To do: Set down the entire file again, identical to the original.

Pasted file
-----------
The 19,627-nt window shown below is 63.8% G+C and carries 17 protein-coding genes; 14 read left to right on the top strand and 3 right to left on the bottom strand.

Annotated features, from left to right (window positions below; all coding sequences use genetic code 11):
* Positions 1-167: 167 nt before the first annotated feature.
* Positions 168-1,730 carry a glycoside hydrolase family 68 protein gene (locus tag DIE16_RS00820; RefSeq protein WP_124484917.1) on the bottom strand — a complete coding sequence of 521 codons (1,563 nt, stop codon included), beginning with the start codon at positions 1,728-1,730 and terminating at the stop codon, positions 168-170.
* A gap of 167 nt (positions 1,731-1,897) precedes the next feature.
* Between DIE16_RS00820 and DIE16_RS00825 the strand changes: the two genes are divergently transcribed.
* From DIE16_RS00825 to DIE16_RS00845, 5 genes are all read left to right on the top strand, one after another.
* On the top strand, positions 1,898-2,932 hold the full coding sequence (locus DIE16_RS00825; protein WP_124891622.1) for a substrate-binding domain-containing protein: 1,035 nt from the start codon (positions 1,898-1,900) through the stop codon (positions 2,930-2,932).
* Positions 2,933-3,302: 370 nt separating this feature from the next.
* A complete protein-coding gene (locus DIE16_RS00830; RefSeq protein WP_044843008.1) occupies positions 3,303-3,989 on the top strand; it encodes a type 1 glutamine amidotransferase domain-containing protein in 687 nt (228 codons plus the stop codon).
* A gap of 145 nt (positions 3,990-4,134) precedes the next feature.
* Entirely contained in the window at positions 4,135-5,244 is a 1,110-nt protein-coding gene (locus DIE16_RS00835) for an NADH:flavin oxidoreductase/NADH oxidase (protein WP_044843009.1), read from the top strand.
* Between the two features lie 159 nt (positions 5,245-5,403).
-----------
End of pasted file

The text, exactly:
The 19,627-nt window shown below is 63.8% G+C and carries 17 protein-coding genes; 14 read left to right on the top strand and 3 right to left on the bottom strand.

Annotated features, from left to right (window positions below; all coding sequences use genetic code 11):
* Positions 1-167: 167 nt before the first annotated feature.
* Positions 168-1,730 carry a glycoside hydrolase family 68 protein gene (locus tag DIE16_RS00820; RefSeq protein WP_124484917.1) on the bottom strand — a complete coding sequence of 521 codons (1,563 nt, stop codon included), beginning with the start codon at positions 1,728-1,730 and terminating at the stop codon, positions 168-170.
* A gap of 167 nt (positions 1,731-1,897) precedes the next feature.
* Between DIE16_RS00820 and DIE16_RS00825 the strand changes: the two genes are divergently transcribed.
* From DIE16_RS00825 to DIE16_RS00845, 5 genes are all read left to right on the top strand, one after another.
* On the top strand, positions 1,898-2,932 hold the full coding sequence (locus DIE16_RS00825; protein WP_124891622.1) for a substrate-binding domain-containing protein: 1,035 nt from the start codon (positions 1,898-1,900) through the stop codon (positions 2,930-2,932).
* Positions 2,933-3,302: 370 nt separating this feature from the next.
* A complete protein-coding gene (locus DIE16_RS00830; RefSeq protein WP_044843008.1) occupies positions 3,303-3,989 on the top strand; it encodes a type 1 glutamine amidotransferase domain-containing protein in 687 nt (228 codons plus the stop codon).
* A gap of 145 nt (positions 3,990-4,134) precedes the next feature.
* Entirely contained in the window at positions 4,135-5,244 is a 1,110-nt protein-coding gene (locus DIE16_RS00835) for an NADH:flavin oxidoreductase/NADH oxidase (protein WP_044843009.1), read from the top strand.
* Between the two features lie 159 nt (positions 5,245-5,403).